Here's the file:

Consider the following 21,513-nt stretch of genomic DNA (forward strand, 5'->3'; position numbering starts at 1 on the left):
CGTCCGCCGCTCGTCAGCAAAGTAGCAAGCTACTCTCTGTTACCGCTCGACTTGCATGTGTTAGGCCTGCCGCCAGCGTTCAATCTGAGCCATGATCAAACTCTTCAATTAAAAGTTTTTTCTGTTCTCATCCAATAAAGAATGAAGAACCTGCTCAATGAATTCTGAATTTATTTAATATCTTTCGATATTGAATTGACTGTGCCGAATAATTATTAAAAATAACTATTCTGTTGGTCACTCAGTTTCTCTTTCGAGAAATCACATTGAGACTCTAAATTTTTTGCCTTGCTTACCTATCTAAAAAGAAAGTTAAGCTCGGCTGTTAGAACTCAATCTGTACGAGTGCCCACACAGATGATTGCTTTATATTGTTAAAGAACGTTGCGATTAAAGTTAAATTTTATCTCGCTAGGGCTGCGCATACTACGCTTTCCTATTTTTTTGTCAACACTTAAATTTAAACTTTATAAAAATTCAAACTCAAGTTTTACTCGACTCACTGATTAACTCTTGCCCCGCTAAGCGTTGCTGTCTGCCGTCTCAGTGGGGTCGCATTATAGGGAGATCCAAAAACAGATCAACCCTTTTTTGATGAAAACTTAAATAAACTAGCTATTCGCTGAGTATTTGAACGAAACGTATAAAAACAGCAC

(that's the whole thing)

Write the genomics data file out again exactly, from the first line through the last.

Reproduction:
Consider the following 21,513-nt stretch of genomic DNA (forward strand, 5'->3'; position numbering starts at 1 on the left):
CGTCCGCCGCTCGTCAGCAAAGTAGCAAGCTACTCTCTGTTACCGCTCGACTTGCATGTGTTAGGCCTGCCGCCAGCGTTCAATCTGAGCCATGATCAAACTCTTCAATTAAAAGTTTTTTCTGTTCTCATCCAATAAAGAATGAAGAACCTGCTCAATGAATTCTGAATTTATTTAATATCTTTCGATATTGAATTGACTGTGCCGAATAATTATTAAAAATAACTATTCTGTTGGTCACTCAGTTTCTCTTTCGAGAAATCACATTGAGACTCTAAATTTTTTGCCTTGCTTACCTATCTAAAAAGAAAGTTAAGCTCGGCTGTTAGAACTCAATCTGTACGAGTGCCCACACAGATGATTGCTTTATATTGTTAAAGAACGTTGCGATTAAAGTTAAATTTTATCTCGCTAGGGCTGCGCATACTACGCTTTCCTATTTTTTTGTCAACACTTAAATTTAAACTTTATAAAAATTCAAACTCAAGTTTTACTCGACTCACTGATTAACTCTTGCCCCGCTAAGCGTTGCTGTCTGCCGTCTCAGTGGGGTCGCATTATAGGGAGATCCAAAAACAGATCAACCCTTTTTTGATGAAAACTTAAATAAACTAGCTATTCGCTGAGTATTTGAACGAAACGTATAAAAACAGCAC